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Ahmed Alice answered arms asked astrologer Baron began better brave carry castle child Countess of Clarendon cousin cried Curdie dear Dervish door Dormouse Edward Rowland Sill enemy Erlstein exclaimed eyes face fairy father fell frightened give gold Gregor guilders hand Hatter head hear heard heart Henry Wadsworth Longfellow Hetty honor horse Inchcape Rock Irene jewels John Keats king king's knew lady land lazy little boy Lewis Carroll looked Lootie Lord Majesty March Hare Mayor Merchant Mock Turtle moon morning never night nurse opened pass Peter poor prince princess Ralph Red Queen replied rock rose Rudolf saddle Sasha ship Sittara sleep smile soldiers soon Stanmitz steward stood story talk tears tell thing thou thought Tip-Top told trees turned voice waited walked watch White Queen William Shakespeare woman word
Page 186 - Week in, week out, from morn till night, You can hear his bellows blow : You can hear him swing his heavy sledge, With measured beat and slow, Like a sexton ringing the village bell When the evening sun is low. And children coming home from school, Look in at the open door ; They love to see the flaming forge, And hear the bellows roar, And catch the burning sparks that fly Like chaff from a threshing-floor.
Page 257 - Ay, tear her tattered ensign down! Long has it waved on high. And many an eye has danced to see That banner in the sky; Beneath it rung the battle shout, And burst the cannon's roar; — The meteor of the ocean air Shall sweep the clouds no more. Her deck, once red with heroes
Page 187 - It sounds to him like her mother's voice, Singing in Paradise ! He needs must think of her once more, How in the grave she lies ; And with his hard, rough hand he wipes A tear out of his eyes. Toiling, — rejoicing, — sorrowing, Onward through life he goes ; Each morning sees some task begin, Each evening sees it close ; Something attempted, something done, Has earned a night's repose.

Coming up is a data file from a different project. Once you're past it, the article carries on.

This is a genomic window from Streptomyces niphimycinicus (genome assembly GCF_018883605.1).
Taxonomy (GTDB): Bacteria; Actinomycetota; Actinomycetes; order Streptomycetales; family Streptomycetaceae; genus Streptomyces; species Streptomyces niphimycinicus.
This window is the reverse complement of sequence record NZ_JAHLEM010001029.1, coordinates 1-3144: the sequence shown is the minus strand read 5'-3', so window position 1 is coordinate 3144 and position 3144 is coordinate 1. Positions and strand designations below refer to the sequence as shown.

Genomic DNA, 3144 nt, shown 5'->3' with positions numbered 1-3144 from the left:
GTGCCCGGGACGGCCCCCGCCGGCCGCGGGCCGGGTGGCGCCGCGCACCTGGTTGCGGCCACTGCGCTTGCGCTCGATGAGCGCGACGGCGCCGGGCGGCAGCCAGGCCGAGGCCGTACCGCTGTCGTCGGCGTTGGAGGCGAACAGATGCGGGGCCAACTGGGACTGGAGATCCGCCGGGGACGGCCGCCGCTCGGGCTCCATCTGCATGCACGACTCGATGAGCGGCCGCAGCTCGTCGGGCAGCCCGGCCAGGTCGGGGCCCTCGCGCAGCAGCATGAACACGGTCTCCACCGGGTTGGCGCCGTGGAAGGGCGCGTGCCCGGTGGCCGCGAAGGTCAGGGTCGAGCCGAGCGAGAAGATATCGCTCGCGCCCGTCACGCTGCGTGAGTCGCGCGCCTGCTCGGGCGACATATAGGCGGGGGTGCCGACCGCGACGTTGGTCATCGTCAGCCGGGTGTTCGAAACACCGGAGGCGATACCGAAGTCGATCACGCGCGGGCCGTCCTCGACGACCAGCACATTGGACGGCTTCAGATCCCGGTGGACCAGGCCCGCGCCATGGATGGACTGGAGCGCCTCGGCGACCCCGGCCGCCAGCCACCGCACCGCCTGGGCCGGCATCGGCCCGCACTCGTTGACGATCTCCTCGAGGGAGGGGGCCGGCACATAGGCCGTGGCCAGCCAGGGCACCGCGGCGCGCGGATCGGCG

Page 240 - O sweet and far from cliff and scar The horns of Elfland faintly blowing! Blow, let us hear the purple glens replying: Blow, bugle; answer, echoes, dying, dying, dying.
Page 266 - I WANDERED lonely as a cloud That floats on high o'er vales and hills, When all at once I saw a crowd, A host of golden daffodils, Beside the lake, beneath the trees, Fluttering and dancing in the breeze. Continuous as the stars that shine And twinkle on the Milky Way, They stretched in never-ending line Along the margin of a bay: Ten thousand saw I at a glance, Tossing their heads in sprightly dance.
Page 170 - My good blade carves the casques of men, My tough lance thrusteth sure, My strength is as the strength of ten, Because my heart is pure.
Page 185 - The village smithy stands ; The smith, a mighty man is he, With large and sinewy hands ; And the muscles of his brawny arms Are strong as iron bands. His hair is crisp, and black, and long, His face is like the tan ; His brow is wet with honest sweat, He earns whate'er he can, And looks the whole world in the face, For he owes not any man.
Page 258 - Her deck once red with heroes' blood, Where knelt the vanquished foe, When winds were hurrying o'er the flood And waves were white below, No more shall feel the victor's tread, Or know the conquered knee; — The harpies of the shore shall pluck The eagle of the sea!
Page 254 - Here are sweet peas, on tip-toe for a flight With wings of gentle flush o'er delicate white, And taper fingers catching at all things, To bind them all about with tiny rings.
Page 337 - I'm able, By means of a secret charm, to draw All creatures living beneath the sun, That creep or swim or fly or run, After me so as you never saw! And I chiefly use my charm On creatures that do people harm, The mole and toad and newt and viper; And people call me the Pied Piper.